Bratskeir's piece isn't just an example of sloppy science writing, though. It's a great example of the newspeak that many health journalists deal in; they comfortably embrace contradictory ideas as they construct a narrative that fits their agenda. In this case, research that should deflate Bratskeir's argument just becomes background noise while she encourages her readers to eat less red meat, because veganism:
Major studies have shown a diet rich in red meat can contribute to a host of maladies, yet emerging research muddies this picture, suggesting that not all saturated fat is created equal...eating red meat in excess can be costly for your health. Plus, there are some really delicious meat-free alternatives in the world...
So with that blatant contradiction in mind, let's deal with the rest of her arguments. The piece begins with an observation that the price of ground beef has dropped, which has encouraged us to eat more of it. And "this is happening despite everything we know to be true about red meat consumption." I know this was meant as a "Come on, guys, red meat gives you cancer!" style warning, but her exasperation at people eating more sliders at Chili's is unnecessary.
Bratskeir cites a Harvard Medical School article summarizing some of the research supporting her claim, which includes several epidemiological studies (worthless surveys) and a small clinical study from England that lasted just 21 days. The limited amount of data provided here is enough to dismiss the conclusion, but there's actually some important methodological reasons to reject these studies.
But if the science is out there for anyone who wants to see it, why are we still being told to fear red meat? Well, you see, "the World Health Organization went so far as to classify red meat as a ‘probable carcinogen,’ meaning there is some evidence that eating a lot of red meat could contribute to cancer."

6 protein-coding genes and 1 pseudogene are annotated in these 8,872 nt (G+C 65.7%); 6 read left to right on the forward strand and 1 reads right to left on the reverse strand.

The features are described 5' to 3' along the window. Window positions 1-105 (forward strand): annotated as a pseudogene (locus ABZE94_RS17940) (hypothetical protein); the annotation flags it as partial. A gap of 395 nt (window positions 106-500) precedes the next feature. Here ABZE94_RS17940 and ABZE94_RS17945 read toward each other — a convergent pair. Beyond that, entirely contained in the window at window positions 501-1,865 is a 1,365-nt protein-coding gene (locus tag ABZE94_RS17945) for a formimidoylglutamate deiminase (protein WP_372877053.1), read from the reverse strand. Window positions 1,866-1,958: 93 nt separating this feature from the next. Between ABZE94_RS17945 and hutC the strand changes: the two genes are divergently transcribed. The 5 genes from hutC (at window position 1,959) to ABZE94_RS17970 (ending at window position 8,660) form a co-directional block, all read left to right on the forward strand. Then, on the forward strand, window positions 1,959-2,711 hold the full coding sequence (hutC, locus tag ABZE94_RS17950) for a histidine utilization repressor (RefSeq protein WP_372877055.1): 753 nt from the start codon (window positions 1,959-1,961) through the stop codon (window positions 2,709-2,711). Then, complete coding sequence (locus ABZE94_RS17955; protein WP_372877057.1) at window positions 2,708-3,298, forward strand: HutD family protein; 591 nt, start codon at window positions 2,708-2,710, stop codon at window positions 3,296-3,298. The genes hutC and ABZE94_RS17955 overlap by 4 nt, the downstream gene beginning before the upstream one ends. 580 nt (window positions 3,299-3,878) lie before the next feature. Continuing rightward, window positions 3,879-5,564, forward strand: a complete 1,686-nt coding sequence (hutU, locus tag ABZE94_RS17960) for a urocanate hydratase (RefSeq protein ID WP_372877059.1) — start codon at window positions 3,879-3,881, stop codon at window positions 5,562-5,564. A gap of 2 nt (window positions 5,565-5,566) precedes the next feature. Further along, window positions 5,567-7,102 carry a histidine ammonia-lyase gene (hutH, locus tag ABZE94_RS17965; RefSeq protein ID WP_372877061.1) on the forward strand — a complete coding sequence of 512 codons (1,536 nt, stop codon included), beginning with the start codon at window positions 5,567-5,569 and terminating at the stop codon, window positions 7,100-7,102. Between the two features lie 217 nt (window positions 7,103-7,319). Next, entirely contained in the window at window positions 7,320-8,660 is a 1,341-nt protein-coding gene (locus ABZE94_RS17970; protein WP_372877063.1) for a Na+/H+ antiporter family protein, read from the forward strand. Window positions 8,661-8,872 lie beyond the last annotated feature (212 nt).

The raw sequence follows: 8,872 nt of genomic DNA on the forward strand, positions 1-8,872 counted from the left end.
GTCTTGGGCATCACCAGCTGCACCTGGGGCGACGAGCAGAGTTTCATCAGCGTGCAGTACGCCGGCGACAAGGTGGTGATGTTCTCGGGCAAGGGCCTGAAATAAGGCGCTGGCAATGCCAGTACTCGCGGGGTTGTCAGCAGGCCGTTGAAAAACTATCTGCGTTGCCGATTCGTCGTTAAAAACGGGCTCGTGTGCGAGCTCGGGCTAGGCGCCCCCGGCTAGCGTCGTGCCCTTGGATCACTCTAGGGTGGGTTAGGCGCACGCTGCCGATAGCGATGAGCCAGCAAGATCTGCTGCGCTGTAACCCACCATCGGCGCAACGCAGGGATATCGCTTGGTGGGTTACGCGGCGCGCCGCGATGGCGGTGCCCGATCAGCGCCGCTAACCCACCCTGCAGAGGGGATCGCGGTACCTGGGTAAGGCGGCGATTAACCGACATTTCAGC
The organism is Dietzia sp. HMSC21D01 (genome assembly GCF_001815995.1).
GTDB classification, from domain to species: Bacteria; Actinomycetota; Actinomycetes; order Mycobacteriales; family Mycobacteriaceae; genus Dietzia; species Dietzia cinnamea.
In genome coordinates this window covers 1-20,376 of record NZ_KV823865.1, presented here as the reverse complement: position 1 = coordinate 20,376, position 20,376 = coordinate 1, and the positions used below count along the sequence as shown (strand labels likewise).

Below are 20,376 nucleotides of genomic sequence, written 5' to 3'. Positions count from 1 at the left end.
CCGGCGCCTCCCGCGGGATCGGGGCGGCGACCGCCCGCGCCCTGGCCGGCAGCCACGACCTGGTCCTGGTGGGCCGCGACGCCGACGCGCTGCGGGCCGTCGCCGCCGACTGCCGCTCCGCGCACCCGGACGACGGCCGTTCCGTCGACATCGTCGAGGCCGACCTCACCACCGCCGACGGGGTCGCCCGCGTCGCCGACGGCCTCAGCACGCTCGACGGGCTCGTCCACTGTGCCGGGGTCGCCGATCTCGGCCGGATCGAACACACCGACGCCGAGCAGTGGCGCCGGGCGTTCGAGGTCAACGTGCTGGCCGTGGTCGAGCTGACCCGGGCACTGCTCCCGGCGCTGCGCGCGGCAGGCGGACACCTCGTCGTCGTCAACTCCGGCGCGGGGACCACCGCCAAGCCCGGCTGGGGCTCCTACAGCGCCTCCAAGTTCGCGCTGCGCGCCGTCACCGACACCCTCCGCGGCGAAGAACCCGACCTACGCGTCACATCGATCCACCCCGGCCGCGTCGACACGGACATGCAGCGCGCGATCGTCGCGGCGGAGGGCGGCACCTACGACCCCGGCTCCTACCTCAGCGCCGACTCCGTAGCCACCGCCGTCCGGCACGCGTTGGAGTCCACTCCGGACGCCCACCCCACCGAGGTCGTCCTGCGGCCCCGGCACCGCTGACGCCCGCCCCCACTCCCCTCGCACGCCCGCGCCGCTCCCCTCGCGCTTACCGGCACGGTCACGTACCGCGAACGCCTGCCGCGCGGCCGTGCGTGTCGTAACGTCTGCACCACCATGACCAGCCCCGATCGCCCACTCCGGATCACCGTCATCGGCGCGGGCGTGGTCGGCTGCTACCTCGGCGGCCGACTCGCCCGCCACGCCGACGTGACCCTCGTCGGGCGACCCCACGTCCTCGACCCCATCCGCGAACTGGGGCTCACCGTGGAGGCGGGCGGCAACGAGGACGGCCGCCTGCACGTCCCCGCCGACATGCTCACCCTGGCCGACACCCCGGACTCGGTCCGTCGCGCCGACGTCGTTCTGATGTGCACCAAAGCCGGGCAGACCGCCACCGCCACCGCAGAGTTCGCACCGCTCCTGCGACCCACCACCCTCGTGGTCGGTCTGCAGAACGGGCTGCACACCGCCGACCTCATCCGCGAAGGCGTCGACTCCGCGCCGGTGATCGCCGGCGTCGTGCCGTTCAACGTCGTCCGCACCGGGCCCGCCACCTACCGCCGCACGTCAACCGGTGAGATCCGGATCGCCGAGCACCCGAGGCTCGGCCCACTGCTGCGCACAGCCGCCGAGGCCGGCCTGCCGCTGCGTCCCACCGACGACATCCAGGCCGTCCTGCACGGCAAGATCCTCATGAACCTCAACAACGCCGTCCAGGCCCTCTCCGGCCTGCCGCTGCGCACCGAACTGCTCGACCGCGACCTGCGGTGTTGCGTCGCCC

Starting with their ignorant stance on secondhand smoke, which required them to ignore their own data, the WHO made it clear long ago that they're a political organization, not a scientific one. And they're misrepresenting the evidence in this case, too. The WHO reported a 17% increased risk of colorectal cancer per 100 grams of red meat consumed. That seems like a significant increase, but the absolute risk for developing colorectal cancer is less than 2% for someone at 50 years old, when the disease is most likely to strike.
Given those numbers, I'm not concerned in the least about eating red meat. If you are, though, be sure to add spices to your burgers, which reduces the risk of consuming compounds called heterocyclic amines (HCAs) that can cause cancer. Before you start to sweat at my admission that red meat may actually contain some cancer-causing compounds, I came across a study courtesy of Mark's Daily Apple which, comically enough, tells us that "associations with cancer risk or benefits have been claimed for most food ingredients."
I don't think there's a better way to some up my point about cognitive dissonance.